Book Review


A Personal-Political Novel
The House with a Thousand Stories: Aruni Kashyap
Sowvendra Shekhar

Publisher: Penguin/Viking
Genre: Fiction
Extent: 226 pp
Price: Rs 399

I would like to believe that Aruni Kashyap's first novel, The House with a Thousand Stories, is a political novel. And I think I have good reasons to believe so. I have grown up listening to or reading the news from the northeast: gory reports of bomb blasts, separatist movements, people killed, bandhs and blockades.

Before Aruni's novel came to the stores, I came to know from the Internet that it was about 'extrajudicial killings'. Though I could understand what 'extrajudicial killings' meant literally, I couldn't understand it in the context of Assam . I further learnt – from previews on the Internet – that Aruni's book was about the ULFA. Hoping to learn about an aspect of Assam I hadn't known earlier, I picked up Aruni's The House with a Thousand Stories.

Aruni's novel is political. I found it outspokenly so. However, my dilemma now is whether I should consider it a purely political novel or more than that.

At the heart of the book is a wedding the protagonist, Pablo, a seventeen-year-old boy from Guwahati, raised with upper-class privileges and the ambition to clear the SAT and going to the US for higher studies, attends in the village of Mayong, far away from Guwahati both in distance – 'People used to refer to Mayong as Kalapaani' – as well as character.

Guwahati is a bustling city, the capital of the state of Assam, whereas Mayong is a village known for black magic, a place so small and sleepy where 'by eleven, people are fast asleep'. The wedding is of Moina-pehi, Pablo's aunt, the youngest female cousin of Pablo's father.

It took Moina's family quite long to fix her wedding, so long that Pablo's mother feared Moina too would become 'an old maid in that house'. Because of the stigma attached to an unmarried woman growing old in her parents' home, we come to know that this wedding is a very important affair in Pablo's family. Since it's a wedding, there's the usual hullabaloo: the arrival of guests, naughty – almost vulgar – jokes, like the one about a dog laying eggs, the pressure to present one's best, and gossip. And it is this gossip which throws open secrets the family had been hiding from others, and from each other, and unspools those thousand stories which are not of this family alone but of the entire Assam.

It is precisely this wedding that keeps me from calling this novel entirely political. Aruni has an eye for detail. This is evident as he describes each event during the days leading up to the wedding. The various rituals involved, like juron and the fish-touching feast, the goats kept for slaughter, the holes being dug to set up the wedding tent — nothing misses his keen observation.

However, it is his description of the members of the Bishoya family which deserves much appreciation. The spinster Oholya-pehi and her piercing 'I will poison your tea' gaze is as much a familiar part of our families as the young, fatherless man like Mridul who had had to, all of a sudden, grow up from someone 'who could sing songs ... on whom girls had crushes' to someone who 'had the air of old men' and had 'badly tanned from working in the fields'. Prosanto-da, 'the rebel lover', is as much a next -door person as the 'sassy, chirpy, constantly laughing' Karbi girl Mamoni. With characters like this – memorable, and easy to identify with – and wedding songs and rituals, I thought Aruni had placed his novel in the time-tested mould of most IWE novels — with huge, sprawling families and, perhaps, Indian exotica.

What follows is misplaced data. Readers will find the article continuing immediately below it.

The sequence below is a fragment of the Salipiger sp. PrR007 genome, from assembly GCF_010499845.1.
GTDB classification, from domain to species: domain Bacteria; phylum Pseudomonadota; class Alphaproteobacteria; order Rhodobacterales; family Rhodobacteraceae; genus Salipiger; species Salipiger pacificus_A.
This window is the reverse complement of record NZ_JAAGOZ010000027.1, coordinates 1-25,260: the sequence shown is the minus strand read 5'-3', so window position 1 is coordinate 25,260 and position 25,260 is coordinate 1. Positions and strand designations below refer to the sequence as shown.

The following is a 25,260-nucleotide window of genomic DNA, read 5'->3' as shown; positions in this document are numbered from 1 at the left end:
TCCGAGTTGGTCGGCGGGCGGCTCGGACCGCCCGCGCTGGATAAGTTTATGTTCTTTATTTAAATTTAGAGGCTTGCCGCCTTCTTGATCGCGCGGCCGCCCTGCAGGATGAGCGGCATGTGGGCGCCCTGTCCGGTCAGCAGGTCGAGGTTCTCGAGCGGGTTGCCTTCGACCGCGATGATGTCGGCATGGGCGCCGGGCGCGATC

I was wrong. Don't forget, this book is called The House with a Thousand Stories. How could the book have an easy denouement without each of those stories being told, without those stories shaking up the reader as much as they shook up and altered the lives of the characters they belonged to?

So I came to know that Oholya-pehi was not wicked. She was tied up by her memories, memories that stung her 'like angry homeless bees'. As an old spinster staying in her father's house, she had to build an impenetrable aura around her. But the fact was, she was capable of loving, a love for which she wrote 'letters to a dead man for more than a year after his death'. Mridul's love was a secret. It wouldn't receive the sanction of either his family or the society. But such was the power of this forbidden love that he was ready to make a journey for it, even if it made him return 'defeated, dejected, pensive and brooding'. All these stories – thousand and more – are connected to each other by that one piece of gossip at the wedding that sets the ball rolling. And through this gossip – and the story behind it, of gory extrajudicial killings in the wake of the downfall of the ULFA – The House with a Thousand Stories leaves the safe confines of a novel about an Indian family and steps into the perilous terrain of telling stories about discomfiting facts and uncomfortable truths. The route is laid with booby traps and one wrong step by the storyteller could take the story into a wrong direction or end it forever. Aruni Kashyap not only walks this road with aplomb, but creates a story which is both political and personal. The politics in the novel is intimate; it blends in like the sound of the Brahmaputra flowing by.

Hansda Sowvendra Shekhar lives in Jharkhand, and his first novel, The Mysterious Ailment of Rupi Baskey, will be published by Aleph Book Company soon. He has also published fiction in Indian Literature, The Statesman Festival Issue, The Asian Age, Good Housekeeping India, Northeast Review, The Four Quarters Magazine and Alchemy: The Tranquebar Book of Erotic Stories II, and a non-fiction piece in The Times of India.